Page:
JAAN-E-MANN

NR
Reviews

Shirish Kunder's lavish, genre-bending, cheekily self-referential spectacle Jaan-E-Mann is over the top even by Bollywood's overwrought standards, offering a heady mix of sci-fi, broad comedy, tear-jerking melodrama and, of course, elaborate musical numbers.

It opens with a homage to Stanley Kubrick's 2001: A Space Odyssey, the credits rolling over shots of a space station sailing through the stars to the lilting strains of "The Blue Danube Waltz." Inside, NASA astronaut Agastya Rao (Akshay Kumar) interrupts his own zero-gravity dance with a curvy cosmic bombshell to ask the date. Realizing it's his friend Suhaan's birthday, he's about to phone with felicitations when his partner points out it's five a.m. in Mumbai, and suggests waiting until a decent hour. And so Agastya spins the tale of how he and Suhaan became such good friends.

Suhaan (Salman Khan) and Agastya attended the same college but moved in different orbits: Suhaan was a long-haired rocker, arrogant, self-centered and too cool for school; Agastya was a frizzy-haired math geek with braces and a tragic fashion sense. Both loved campus queen Piya (Preity Zinta), but she was Suhaan's girlfriend; Agastya lived for occasional crumbs of attention. Seven years later, Suhaan is broke, out of work and divorced from Piya, having ruined their relationship for a shot at movie stardom that didn't pan out. Piya lives in New York City, near her wealthy family, but her lawyers are still demanding alimony that Suhaan can't pay. His lawyer, Bonny Singh (Anupam Kher), a scheming, easily offended dwarf brimming with advice (mostly bad), counsels Suhaan that his only option is to hope Piya remarries soon, cueing Agastya's fortuitous arrival. He and Suhaan have both changed so much that neither recognizes the other, and when Agastya confesses that he has loved Piya from afar for years, Suhaan sees his chance.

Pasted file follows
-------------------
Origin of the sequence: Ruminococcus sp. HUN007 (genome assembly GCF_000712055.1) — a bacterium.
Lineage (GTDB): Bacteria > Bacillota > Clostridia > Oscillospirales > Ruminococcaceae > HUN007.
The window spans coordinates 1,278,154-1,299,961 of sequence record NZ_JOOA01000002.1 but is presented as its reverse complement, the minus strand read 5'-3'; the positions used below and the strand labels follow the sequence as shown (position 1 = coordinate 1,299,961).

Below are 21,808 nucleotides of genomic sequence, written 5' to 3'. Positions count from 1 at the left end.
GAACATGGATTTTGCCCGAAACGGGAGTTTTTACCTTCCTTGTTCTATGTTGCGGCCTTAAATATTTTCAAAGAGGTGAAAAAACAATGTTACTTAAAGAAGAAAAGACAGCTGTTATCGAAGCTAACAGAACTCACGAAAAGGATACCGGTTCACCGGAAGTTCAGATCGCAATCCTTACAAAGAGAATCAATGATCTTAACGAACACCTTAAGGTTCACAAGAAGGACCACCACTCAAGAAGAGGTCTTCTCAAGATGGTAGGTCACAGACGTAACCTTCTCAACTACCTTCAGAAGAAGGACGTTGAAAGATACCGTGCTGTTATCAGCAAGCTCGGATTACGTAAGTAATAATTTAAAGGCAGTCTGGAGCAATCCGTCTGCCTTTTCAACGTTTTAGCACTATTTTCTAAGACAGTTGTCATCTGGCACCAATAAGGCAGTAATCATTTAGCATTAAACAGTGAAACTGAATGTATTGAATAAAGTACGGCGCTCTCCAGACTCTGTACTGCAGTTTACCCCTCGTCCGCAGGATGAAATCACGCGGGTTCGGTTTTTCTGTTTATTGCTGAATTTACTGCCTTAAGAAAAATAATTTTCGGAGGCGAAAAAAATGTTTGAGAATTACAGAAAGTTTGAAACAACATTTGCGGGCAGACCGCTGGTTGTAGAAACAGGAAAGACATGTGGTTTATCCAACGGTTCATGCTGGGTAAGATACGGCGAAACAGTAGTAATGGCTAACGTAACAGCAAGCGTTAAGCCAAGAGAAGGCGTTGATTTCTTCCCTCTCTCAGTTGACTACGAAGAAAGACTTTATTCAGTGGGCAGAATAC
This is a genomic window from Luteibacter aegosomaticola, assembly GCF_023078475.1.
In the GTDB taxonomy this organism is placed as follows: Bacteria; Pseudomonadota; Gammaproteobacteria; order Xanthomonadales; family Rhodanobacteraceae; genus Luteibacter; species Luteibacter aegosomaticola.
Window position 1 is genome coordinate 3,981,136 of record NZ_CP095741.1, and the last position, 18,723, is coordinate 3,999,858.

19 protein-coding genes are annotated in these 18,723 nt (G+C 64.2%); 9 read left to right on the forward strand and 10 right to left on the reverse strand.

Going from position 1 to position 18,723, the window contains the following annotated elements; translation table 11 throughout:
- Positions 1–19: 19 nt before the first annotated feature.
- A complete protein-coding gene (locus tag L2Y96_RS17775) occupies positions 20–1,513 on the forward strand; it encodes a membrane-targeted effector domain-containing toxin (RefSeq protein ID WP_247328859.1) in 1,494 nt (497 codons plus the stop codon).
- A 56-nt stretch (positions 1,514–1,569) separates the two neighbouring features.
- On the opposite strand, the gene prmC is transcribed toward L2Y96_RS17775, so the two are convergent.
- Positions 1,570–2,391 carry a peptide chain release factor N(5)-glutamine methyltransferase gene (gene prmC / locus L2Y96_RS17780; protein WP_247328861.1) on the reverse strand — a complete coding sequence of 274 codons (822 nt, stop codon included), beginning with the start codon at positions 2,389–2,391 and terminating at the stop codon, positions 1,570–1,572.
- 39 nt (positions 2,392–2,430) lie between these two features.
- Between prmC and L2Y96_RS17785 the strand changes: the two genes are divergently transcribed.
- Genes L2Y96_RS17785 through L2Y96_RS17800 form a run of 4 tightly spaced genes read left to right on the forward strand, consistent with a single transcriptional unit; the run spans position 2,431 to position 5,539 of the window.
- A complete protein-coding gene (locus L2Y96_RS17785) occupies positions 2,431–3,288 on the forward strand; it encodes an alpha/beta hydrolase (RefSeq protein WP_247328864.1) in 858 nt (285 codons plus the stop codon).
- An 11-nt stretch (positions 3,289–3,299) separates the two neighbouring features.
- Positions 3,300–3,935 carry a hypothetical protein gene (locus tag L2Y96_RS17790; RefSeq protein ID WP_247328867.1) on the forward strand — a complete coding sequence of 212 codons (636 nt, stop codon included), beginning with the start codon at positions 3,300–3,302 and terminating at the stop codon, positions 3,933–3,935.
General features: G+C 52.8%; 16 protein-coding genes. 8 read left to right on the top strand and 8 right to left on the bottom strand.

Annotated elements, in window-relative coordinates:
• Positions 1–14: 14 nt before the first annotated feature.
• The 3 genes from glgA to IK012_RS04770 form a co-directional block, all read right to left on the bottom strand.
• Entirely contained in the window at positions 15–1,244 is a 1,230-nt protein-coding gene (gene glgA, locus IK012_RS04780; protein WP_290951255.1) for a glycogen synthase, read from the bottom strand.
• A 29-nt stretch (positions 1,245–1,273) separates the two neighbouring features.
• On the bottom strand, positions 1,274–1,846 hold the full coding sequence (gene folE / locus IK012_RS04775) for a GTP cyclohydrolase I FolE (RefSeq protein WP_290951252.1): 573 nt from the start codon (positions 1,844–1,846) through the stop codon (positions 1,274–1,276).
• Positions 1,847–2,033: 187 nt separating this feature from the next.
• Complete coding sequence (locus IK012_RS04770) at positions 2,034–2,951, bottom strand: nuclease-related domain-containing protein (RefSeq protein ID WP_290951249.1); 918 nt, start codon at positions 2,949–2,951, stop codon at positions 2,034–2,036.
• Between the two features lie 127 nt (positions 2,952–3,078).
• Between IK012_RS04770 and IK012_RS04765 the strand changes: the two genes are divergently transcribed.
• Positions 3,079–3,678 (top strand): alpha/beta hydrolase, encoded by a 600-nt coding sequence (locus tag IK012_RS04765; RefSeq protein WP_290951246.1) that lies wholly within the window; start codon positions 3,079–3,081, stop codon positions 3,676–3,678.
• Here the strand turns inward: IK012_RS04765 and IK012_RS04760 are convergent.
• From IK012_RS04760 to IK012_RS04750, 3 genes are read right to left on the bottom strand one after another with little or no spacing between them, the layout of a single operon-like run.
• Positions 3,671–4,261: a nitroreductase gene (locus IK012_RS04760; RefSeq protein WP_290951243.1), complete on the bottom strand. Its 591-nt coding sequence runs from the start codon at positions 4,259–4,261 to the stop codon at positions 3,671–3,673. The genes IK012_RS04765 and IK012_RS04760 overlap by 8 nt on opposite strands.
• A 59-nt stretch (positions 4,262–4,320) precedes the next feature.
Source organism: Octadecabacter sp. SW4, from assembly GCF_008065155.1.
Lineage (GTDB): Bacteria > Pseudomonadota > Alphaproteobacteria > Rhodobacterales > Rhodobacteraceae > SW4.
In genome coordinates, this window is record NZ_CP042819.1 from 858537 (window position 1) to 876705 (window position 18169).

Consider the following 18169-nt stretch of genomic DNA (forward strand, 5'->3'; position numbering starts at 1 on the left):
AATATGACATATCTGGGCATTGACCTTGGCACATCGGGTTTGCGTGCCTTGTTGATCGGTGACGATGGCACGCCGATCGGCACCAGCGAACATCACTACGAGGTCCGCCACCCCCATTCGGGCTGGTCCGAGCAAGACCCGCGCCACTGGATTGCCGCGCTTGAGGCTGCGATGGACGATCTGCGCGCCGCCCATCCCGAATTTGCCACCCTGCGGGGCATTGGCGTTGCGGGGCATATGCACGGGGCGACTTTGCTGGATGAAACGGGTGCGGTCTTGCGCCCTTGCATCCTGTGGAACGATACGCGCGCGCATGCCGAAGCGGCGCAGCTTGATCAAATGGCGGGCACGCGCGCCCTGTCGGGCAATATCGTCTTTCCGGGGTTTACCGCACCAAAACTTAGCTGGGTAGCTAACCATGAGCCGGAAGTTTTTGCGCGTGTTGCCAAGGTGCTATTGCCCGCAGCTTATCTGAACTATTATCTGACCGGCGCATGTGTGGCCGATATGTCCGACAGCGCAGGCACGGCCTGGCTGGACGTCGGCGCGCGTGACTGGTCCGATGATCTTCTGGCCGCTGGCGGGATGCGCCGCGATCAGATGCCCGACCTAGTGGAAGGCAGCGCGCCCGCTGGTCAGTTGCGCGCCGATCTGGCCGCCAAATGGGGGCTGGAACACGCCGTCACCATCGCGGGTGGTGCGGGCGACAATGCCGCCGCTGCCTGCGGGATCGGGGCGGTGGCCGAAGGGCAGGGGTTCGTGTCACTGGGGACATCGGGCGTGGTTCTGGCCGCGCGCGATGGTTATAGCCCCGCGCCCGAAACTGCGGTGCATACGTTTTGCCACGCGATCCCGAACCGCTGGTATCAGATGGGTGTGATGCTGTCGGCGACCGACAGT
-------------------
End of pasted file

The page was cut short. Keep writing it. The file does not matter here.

Bonny and Suhaan encourage Agastya to go to New York and woo Piya, but he becomes tongue-tied just thinking about her. So Suhaan comes along to talk Agastya through the finer points of romancing a lady, using two-way radio earpieces to feed him lines and hiding behind a series of ridiculous costumes (Zorro, sequined jumpsuit-era Elvis, Marilyn Monroe) lest Piya notice her ex-husband lurking and get suspicious. But after talking Agastya through a number of sticky situations, Suhaan comes to realize that the greatest obstacle to their romance is him: He still loves his ex-wife. Hearts break and mend, lessons are learned, secrets--some happy, some dark--are revealed and songs sung en route to the requisite happy ending. The film's transition from sight gags to three-hankie weeping is disconcertingly abrupt, and most of the musical numbers are nothing special. But the film's self-referential attitude is novel--when we see a flashback detailing Suhaan's woes, Bonny's office wall suddenly flickers with a movie within the movie-and there's one jaw-dropping number for midgets in shiny elf costumes, who emerge from Suhaan's closet (accompanied by their own band) to dance a merry jig around his apartment. You don't see that everyday.